If you’ve been homeschooling long enough, you’ve likely come across the term “unschooling.” Unschooling is one of those terms that often has the homeschooling community at odds with one another, as if there are only black and white approaches to educating our children. Many homeschooling families, chose to educate their kids at home so that they can educate kids outside the box: unschooling is just one way of (as the title reads), raising curious, well-educated kids outside the conventional classroom.
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If you have been reading my blog for a while, you know that I am a huge proponent of child-led learning. I have a deep respect for successful unschooling families.
When I came across the book, Unschooled: Raising Curious, Well-Educated Children Outside the Conventional Classroom by Kerry McDonald, I knew I had to have it. From the book: Written by a mother of four unschooled children, this timely new book explores the wide spectrum of unschooling options that focus on children’s natural curiosities and self-educative capacities. As schooling becomes increasingly standardized and test-driven, many have been challenged to rethink and redefine the old school model. McDonald shares their stories, from disillusioned parents to entrepreneurs and former educators. Weaving together thorough research and personal parenting narratives, Unschooledspotlights how a diverse group of individuals and organizations have come to reshape the education system.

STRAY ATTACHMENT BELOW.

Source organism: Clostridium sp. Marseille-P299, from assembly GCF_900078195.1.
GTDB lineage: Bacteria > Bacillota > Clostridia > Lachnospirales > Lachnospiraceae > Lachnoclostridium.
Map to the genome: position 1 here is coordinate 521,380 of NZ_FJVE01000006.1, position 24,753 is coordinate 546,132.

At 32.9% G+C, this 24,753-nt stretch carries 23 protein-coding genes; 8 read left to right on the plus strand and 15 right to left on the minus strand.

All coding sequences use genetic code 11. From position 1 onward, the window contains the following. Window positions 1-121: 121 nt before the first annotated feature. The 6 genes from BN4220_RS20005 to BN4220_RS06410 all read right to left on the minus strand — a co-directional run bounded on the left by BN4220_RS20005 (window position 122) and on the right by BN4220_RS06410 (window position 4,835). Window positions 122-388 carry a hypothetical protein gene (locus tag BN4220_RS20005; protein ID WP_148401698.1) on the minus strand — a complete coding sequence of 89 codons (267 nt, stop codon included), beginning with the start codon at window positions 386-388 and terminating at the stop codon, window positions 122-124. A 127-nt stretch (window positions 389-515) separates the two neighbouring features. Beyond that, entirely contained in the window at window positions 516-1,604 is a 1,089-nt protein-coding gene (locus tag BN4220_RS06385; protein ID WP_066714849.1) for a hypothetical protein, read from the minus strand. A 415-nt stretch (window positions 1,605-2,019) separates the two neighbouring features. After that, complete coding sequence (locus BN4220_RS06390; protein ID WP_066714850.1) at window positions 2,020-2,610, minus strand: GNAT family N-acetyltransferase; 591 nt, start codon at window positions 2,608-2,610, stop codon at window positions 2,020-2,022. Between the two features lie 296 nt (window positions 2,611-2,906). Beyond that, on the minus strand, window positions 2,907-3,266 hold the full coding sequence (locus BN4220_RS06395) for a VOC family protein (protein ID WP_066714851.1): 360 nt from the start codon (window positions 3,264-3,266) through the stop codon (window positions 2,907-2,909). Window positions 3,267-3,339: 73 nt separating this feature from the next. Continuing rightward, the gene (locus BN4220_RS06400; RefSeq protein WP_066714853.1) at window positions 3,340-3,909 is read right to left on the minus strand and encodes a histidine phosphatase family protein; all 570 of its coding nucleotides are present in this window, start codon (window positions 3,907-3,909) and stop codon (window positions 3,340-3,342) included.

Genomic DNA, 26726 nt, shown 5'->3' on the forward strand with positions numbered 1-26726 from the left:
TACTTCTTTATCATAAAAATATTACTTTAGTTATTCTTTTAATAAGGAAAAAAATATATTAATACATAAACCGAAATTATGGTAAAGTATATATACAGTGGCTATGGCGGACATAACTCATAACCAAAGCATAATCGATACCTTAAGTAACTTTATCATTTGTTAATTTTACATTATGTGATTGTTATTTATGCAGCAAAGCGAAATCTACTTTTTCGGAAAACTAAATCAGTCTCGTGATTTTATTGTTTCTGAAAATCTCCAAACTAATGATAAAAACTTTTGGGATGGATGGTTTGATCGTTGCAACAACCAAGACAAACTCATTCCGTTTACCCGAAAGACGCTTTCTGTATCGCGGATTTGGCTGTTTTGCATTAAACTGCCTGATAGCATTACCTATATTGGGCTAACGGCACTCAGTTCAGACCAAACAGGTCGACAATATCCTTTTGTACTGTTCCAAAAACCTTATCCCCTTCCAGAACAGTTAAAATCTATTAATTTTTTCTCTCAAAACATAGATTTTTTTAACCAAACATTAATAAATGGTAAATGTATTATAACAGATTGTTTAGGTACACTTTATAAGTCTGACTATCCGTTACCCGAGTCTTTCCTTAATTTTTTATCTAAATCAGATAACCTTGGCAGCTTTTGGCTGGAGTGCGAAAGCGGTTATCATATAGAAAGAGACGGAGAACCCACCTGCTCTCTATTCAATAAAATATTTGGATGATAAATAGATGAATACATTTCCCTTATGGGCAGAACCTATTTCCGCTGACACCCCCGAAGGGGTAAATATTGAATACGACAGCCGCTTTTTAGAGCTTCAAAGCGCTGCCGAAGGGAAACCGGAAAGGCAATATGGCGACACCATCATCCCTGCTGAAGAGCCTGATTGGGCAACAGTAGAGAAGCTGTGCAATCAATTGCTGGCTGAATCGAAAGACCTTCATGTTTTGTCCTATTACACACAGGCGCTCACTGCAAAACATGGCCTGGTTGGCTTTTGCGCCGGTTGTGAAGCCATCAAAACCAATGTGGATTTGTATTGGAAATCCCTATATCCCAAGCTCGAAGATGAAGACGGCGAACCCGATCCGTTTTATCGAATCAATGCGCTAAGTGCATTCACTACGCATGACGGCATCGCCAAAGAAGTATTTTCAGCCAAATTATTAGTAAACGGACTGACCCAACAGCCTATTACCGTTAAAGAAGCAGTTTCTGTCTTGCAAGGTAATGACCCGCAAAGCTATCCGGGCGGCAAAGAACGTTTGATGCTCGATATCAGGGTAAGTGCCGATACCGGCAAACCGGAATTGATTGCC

Kerry was gracious enough to offer her time for a Q & A session, and so I polled my email subscribers and came up with the most pertinent questions about unschooling. The questions and answers are below.
How is unschooling different from child-led learning?
They are actually quite similar and could be the same thing depending on the learning approach. Unschooling embraces the philosophy of self-directed education in which the child drives her own learning, fueled by her interests and passions, with adult support and using the wider resources of the community. It is a non-curriculum-based approach to education. Child-led learning can be the same thing, but is typically used to describe giving children a lot of freedom and choice within a controlled curriculum or with pre-determined expectations of what she should know or do.